What Is a Student Loan Servicer and Why Should I Care?

repayment plan imageSo you took out a federal student loan and now it’s time to pay it back. I was in your exact position 2 years ago and even though I was working at Federal Student Aid, the student loan repayment process had me overwhelmed.

One of my first questions was: Why am I receiving federal student loan bills from a company rather than the U.S. Department of Education? If you have asked yourself a similar question, this may help:

What is a loan servicer?

A loan servicer is a company that handles the billing and other services on your federal student loans. So those bills you get in the mail? There is a good chance they are coming from a loan servicer on behalf of the U.S. Department of Education.

How do I find out who my loan servicer is?

To view information about all of the federal student loans you have received and to find contact information for your loan servicer, visit www.nslds.ed.gov and select “Financial Aid Review.” You will then be prompted to log in using your Federal Student Aid PIN, so make sure you have that handy.

Note: If you have multiple federal student loans, you may have more than one loan servicer, so make sure you click through each loan individually for information specific to that loan.

Why should I care?

There are lots of reasons you should care!  Among many other things, your loan servicer

Moral of the story: Keep in contact with your loan servicer.

The student loan repayment process can be confusing, especially if you’re new at it, but your loan servicer is there to help. Make sure you stay in touch with them and use the resources they have available for you.

Nicole Callahan is a new media analyst at the Department of Education’s office of Federal Student Aid.

Last Chance to Test Personal Finance Knowledge in Annual Challenge

Cross-posted from the Department of the Treasury

Tens of thousands of high school students from across the country have already tested their knowledge about personal finance through the National Financial Capability Challenge.  And this is the final week to take part!  The voluntary online exam is available to students through this Friday, April 13.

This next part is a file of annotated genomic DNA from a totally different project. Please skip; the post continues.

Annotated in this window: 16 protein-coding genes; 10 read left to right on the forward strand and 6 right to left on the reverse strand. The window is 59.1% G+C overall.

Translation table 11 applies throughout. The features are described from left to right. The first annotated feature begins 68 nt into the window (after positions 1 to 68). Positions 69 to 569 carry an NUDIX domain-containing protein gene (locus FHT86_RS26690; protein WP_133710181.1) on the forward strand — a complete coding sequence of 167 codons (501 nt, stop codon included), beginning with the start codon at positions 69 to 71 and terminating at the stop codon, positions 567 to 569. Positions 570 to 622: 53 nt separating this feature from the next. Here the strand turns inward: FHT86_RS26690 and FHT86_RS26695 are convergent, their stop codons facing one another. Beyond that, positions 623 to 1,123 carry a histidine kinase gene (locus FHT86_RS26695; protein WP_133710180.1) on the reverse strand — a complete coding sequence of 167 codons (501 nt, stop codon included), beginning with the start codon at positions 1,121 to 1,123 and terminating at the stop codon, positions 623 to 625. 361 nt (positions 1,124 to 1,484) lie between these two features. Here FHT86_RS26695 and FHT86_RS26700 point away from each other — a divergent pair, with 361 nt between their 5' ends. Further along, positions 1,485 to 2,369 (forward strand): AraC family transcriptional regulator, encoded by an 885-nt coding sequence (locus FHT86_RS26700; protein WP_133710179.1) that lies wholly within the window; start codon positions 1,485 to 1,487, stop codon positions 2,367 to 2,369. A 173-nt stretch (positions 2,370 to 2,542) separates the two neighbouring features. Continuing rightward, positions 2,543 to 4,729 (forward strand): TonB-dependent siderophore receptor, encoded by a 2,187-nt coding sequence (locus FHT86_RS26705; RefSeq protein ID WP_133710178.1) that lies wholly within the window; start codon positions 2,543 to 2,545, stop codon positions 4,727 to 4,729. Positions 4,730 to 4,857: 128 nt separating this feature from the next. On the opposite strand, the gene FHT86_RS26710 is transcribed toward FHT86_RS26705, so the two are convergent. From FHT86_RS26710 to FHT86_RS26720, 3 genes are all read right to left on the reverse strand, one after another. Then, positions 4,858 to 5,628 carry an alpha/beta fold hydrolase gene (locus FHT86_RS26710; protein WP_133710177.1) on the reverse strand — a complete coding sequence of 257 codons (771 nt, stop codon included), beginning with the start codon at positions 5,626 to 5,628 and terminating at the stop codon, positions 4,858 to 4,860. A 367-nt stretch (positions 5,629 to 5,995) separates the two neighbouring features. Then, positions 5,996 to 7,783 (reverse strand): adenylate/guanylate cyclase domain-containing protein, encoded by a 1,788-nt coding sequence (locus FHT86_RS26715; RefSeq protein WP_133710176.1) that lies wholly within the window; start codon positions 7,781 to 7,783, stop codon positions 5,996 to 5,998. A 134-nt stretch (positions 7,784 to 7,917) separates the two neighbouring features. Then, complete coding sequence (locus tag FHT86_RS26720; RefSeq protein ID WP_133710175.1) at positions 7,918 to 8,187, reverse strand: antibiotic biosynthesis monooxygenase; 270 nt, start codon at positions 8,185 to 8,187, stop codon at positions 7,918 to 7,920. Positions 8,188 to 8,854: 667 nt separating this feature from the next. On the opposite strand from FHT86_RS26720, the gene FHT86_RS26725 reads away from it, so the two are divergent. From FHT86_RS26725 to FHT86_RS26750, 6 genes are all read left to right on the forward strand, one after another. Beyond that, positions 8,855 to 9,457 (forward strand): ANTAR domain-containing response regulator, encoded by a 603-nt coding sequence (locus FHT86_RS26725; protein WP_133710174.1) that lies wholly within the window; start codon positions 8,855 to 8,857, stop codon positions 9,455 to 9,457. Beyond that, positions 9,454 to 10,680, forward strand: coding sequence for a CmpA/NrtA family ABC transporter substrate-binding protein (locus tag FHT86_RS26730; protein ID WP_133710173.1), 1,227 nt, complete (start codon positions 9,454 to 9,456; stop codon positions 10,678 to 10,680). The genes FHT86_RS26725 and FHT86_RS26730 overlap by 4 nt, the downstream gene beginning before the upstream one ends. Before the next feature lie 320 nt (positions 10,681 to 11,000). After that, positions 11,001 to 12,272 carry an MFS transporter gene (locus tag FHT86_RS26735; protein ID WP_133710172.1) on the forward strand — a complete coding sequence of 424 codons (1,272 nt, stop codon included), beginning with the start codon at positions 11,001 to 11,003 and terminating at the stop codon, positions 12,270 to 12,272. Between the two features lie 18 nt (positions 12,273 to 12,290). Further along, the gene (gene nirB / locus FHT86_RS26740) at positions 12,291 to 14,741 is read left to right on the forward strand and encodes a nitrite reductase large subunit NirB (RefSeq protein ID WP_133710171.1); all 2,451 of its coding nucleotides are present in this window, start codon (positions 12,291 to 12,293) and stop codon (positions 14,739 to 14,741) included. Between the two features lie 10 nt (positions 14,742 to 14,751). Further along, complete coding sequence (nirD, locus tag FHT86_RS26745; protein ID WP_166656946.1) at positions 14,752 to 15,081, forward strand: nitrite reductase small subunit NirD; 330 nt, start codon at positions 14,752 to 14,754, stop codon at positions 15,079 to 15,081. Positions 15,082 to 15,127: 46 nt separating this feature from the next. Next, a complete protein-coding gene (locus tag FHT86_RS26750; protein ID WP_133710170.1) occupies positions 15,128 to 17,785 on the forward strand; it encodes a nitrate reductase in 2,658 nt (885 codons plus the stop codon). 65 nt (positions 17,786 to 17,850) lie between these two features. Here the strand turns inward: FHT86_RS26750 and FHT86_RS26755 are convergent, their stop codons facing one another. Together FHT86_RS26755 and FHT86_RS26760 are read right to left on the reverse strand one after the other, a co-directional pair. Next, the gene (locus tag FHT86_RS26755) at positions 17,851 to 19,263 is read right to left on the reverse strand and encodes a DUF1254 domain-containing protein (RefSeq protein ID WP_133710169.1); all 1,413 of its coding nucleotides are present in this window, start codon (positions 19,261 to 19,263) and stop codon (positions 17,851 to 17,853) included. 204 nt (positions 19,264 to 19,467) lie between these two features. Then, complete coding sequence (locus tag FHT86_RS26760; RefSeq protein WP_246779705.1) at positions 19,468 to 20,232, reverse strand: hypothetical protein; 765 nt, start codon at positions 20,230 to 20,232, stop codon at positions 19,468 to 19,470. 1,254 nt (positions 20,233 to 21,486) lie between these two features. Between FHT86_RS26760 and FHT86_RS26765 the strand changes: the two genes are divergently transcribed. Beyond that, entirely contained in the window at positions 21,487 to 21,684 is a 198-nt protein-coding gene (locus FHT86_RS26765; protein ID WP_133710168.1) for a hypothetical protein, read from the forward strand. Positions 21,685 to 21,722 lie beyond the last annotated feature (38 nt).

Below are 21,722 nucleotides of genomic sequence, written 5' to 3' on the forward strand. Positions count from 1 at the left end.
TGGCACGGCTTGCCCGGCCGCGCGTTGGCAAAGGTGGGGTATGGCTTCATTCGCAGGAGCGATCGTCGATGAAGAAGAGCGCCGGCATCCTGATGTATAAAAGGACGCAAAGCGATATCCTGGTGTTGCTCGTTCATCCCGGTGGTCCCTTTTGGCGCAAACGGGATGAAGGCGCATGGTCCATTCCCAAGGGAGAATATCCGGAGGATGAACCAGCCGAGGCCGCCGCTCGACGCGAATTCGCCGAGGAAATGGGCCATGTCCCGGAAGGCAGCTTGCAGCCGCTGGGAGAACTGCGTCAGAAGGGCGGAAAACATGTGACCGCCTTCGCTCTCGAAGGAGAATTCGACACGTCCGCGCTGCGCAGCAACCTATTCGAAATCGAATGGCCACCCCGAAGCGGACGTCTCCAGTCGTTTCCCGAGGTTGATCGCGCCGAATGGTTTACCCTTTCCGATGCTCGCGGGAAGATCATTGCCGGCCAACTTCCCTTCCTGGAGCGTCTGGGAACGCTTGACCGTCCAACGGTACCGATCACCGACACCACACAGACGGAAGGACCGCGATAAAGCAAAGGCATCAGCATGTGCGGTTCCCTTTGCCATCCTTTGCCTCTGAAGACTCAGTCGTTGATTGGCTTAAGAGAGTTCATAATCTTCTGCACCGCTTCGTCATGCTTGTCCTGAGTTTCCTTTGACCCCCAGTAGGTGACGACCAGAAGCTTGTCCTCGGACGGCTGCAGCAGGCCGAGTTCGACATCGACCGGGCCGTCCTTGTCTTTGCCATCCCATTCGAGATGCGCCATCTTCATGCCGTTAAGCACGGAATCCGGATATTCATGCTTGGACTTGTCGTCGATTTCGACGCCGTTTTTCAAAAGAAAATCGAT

Piggy BankHere’s how it works:

Educators can sign up for free at challenge.treas.gov to administer the Challenge to their students.  It is a fun, free, and unique opportunity to help prepare our nation’s students for financial independence.

  • It’s quick.  It takes only about 30 minutes to administer the Challenge online, but the lessons our students will learn in preparing will last a lifetime.
  • It’s easy.  Comprehensive lesson plans and sample questions are available in the online Educator Toolkit to help prepare students for the Challenge.
  • It’s rewarding.  Educators and top-scoring students in each school will earnpersonalized award certificates.  States with the highest participation will also be recognized.
  • Any high school educator can do it.  Even if you’re not a math or personal finance educator, all educators of high school-aged children are encouraged to participate.

The annual Challenge, administered in conjunction with the Department of Education, enhances students’ financial capability by strengthening their understanding of saving, budgeting, and investing, among other central personal financial concepts.  From saving for college to managing expenses like cell phones, the Challenge helps students learn about a wide array of topics that together constitute a basic understanding of personal finance.  To learn more about the Challenge or to register for this year, educators should visit Challenge.Treas.gov.​

Melissa Koide is Deputy Assistant Secretary of the Treasury for Financial Access, Financial Education, and Consumer Protection.